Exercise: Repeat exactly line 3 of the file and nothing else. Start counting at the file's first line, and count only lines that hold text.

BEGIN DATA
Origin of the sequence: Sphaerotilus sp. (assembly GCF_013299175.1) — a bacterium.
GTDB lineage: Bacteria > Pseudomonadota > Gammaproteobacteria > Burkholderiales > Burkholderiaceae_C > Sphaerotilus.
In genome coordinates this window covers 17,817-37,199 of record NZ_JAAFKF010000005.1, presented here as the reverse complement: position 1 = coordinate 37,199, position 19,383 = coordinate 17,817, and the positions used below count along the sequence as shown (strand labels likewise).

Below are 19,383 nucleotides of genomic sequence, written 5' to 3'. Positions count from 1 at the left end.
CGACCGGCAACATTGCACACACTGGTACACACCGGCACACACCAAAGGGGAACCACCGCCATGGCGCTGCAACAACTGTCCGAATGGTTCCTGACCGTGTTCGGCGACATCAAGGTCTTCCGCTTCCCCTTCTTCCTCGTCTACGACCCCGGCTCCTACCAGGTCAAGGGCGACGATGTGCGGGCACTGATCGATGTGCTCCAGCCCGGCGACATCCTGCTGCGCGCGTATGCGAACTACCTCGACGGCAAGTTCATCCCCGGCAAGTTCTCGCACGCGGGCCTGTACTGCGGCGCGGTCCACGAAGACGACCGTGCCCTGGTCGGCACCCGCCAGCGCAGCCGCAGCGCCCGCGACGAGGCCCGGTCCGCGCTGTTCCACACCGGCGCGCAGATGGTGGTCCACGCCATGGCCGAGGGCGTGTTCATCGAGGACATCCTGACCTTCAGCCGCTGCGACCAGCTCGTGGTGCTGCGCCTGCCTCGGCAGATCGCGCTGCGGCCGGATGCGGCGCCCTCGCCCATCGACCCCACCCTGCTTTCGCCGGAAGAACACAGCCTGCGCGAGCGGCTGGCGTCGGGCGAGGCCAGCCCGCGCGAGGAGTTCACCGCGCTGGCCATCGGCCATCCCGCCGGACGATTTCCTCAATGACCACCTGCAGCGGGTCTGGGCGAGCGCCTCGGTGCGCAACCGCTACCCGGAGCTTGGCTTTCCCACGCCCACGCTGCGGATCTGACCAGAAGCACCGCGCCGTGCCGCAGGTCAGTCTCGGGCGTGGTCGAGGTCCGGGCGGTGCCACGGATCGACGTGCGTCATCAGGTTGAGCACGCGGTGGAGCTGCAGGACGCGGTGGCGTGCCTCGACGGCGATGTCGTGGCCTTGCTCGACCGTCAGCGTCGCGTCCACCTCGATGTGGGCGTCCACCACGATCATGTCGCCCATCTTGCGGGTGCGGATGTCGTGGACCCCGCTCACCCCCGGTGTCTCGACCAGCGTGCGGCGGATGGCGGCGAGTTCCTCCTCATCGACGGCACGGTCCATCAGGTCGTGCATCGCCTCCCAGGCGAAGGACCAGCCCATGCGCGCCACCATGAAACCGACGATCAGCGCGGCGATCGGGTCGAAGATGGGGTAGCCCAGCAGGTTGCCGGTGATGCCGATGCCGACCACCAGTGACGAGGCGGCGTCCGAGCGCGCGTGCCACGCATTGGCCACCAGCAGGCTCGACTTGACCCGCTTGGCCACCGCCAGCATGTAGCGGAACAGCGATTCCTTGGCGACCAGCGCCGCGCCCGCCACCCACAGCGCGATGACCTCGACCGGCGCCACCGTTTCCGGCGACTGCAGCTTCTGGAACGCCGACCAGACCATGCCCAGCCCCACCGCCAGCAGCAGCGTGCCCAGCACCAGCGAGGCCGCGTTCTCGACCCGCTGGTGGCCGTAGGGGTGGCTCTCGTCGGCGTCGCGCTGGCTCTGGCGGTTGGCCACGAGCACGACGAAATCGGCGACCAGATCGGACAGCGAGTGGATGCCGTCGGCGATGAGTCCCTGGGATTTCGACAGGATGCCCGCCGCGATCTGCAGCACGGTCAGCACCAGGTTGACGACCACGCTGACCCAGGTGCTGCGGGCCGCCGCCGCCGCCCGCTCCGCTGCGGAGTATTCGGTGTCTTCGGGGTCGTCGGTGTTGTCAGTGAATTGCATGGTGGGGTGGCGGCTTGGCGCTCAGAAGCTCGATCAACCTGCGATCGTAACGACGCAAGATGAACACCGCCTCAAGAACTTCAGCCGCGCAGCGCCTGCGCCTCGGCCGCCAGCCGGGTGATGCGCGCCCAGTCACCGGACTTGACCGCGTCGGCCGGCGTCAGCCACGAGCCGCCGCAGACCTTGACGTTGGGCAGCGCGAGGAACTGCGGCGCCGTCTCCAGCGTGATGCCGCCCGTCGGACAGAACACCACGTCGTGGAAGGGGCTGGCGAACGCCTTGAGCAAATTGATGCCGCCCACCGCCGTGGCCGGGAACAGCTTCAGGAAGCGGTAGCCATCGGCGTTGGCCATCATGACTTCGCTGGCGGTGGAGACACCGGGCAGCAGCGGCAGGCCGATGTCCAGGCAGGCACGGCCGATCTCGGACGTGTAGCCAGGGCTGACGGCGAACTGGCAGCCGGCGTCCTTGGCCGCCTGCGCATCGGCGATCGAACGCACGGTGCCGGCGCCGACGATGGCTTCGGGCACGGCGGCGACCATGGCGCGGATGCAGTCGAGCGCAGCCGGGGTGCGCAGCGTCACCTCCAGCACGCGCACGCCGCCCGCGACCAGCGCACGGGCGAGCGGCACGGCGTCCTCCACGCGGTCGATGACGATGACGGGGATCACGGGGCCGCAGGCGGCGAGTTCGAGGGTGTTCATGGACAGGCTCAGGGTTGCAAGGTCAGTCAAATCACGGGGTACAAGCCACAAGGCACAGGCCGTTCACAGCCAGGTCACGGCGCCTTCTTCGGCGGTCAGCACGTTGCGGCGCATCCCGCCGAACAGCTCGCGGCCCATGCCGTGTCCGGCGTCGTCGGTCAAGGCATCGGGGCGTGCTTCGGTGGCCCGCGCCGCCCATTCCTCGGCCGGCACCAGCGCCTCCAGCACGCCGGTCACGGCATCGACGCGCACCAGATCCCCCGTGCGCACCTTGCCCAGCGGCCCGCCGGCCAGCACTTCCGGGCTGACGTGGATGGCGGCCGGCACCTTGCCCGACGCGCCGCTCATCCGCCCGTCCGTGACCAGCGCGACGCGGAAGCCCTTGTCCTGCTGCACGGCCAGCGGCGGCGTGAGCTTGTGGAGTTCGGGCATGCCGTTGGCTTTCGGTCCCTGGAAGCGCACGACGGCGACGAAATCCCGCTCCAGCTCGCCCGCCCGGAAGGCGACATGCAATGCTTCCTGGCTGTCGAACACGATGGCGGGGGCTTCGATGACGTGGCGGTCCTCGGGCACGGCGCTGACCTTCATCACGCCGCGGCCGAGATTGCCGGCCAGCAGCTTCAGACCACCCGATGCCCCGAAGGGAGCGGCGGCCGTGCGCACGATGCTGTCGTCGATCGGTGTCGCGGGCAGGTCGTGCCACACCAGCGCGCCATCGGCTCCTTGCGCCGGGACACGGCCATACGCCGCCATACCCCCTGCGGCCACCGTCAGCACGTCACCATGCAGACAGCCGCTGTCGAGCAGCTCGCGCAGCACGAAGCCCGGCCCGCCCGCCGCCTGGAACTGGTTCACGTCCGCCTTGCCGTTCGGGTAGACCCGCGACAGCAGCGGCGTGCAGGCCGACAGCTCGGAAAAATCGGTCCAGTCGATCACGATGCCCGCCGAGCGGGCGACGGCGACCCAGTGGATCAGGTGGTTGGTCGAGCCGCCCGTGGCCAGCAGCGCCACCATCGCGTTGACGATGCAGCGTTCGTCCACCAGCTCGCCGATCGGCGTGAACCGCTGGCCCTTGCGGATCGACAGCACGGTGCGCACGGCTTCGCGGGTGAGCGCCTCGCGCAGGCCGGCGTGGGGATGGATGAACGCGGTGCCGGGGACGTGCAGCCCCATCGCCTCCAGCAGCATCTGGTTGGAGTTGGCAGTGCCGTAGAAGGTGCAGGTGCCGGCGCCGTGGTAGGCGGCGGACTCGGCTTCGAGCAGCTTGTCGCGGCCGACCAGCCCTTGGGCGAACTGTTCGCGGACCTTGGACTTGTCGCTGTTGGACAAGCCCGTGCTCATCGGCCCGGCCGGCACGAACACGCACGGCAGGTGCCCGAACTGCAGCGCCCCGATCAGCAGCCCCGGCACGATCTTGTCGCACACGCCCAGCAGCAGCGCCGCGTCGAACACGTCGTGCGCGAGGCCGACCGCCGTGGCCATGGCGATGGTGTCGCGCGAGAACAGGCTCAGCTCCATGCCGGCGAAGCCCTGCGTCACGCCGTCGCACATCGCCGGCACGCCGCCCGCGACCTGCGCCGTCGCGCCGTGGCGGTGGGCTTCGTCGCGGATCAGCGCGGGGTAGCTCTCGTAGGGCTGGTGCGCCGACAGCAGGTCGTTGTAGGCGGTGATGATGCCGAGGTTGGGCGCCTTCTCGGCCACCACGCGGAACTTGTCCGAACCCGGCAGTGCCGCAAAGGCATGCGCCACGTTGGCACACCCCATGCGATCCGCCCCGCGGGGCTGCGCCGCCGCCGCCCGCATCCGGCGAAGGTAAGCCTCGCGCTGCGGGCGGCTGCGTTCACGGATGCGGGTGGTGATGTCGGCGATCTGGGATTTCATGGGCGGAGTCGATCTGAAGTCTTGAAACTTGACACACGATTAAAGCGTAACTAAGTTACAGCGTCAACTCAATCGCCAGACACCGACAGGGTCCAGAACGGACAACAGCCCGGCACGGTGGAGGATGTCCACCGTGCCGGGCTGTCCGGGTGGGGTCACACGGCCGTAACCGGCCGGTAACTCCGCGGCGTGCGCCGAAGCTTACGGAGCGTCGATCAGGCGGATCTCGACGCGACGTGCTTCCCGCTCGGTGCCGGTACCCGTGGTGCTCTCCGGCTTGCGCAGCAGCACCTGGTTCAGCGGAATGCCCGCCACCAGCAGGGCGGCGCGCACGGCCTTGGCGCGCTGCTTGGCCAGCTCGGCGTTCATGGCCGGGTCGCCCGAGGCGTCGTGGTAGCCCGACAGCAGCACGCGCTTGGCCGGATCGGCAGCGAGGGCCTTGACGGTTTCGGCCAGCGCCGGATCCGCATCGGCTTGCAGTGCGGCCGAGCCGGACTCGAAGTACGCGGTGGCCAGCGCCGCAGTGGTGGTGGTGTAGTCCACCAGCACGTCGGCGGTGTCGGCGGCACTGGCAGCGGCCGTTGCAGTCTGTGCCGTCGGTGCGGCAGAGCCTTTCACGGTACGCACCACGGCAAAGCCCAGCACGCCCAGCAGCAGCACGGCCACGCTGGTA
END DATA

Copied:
In genome coordinates this window covers 17,817-37,199 of record NZ_JAAFKF010000005.1, presented here as the reverse complement: position 1 = coordinate 37,199, position 19,383 = coordinate 17,817, and the positions used below count along the sequence as shown (strand labels likewise).